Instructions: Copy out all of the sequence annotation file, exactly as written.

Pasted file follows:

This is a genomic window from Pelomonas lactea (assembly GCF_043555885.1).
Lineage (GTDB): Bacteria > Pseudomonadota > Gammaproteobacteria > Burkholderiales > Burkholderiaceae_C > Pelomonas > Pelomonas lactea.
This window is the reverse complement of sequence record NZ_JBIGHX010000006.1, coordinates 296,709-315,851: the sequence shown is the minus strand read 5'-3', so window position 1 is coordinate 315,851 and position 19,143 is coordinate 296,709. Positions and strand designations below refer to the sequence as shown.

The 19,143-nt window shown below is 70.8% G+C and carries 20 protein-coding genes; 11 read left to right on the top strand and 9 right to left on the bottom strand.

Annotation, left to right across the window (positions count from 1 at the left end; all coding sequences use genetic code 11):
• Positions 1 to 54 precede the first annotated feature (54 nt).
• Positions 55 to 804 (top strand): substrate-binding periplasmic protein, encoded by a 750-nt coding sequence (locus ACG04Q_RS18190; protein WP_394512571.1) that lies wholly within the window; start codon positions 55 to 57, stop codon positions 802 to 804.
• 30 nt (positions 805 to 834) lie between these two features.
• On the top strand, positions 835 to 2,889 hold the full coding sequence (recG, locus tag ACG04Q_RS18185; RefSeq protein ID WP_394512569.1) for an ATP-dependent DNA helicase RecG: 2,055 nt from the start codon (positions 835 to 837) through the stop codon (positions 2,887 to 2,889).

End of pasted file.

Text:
This is a genomic window from Pelomonas lactea (assembly GCF_043555885.1).
Lineage (GTDB): Bacteria > Pseudomonadota > Gammaproteobacteria > Burkholderiales > Burkholderiaceae_C > Pelomonas > Pelomonas lactea.
This window is the reverse complement of sequence record NZ_JBIGHX010000006.1, coordinates 296,709-315,851: the sequence shown is the minus strand read 5'-3', so window position 1 is coordinate 315,851 and position 19,143 is coordinate 296,709. Positions and strand designations below refer to the sequence as shown.

The 19,143-nt window shown below is 70.8% G+C and carries 20 protein-coding genes; 11 read left to right on the top strand and 9 right to left on the bottom strand.

Annotation, left to right across the window (positions count from 1 at the left end; all coding sequences use genetic code 11):
• Positions 1 to 54 precede the first annotated feature (54 nt).
• Positions 55 to 804 (top strand): substrate-binding periplasmic protein, encoded by a 750-nt coding sequence (locus ACG04Q_RS18190; protein WP_394512571.1) that lies wholly within the window; start codon positions 55 to 57, stop codon positions 802 to 804.
• 30 nt (positions 805 to 834) lie between these two features.
• On the top strand, positions 835 to 2,889 hold the full coding sequence (recG, locus tag ACG04Q_RS18185; RefSeq protein ID WP_394512569.1) for an ATP-dependent DNA helicase RecG: 2,055 nt from the start codon (positions 835 to 837) through the stop codon (positions 2,887 to 2,889).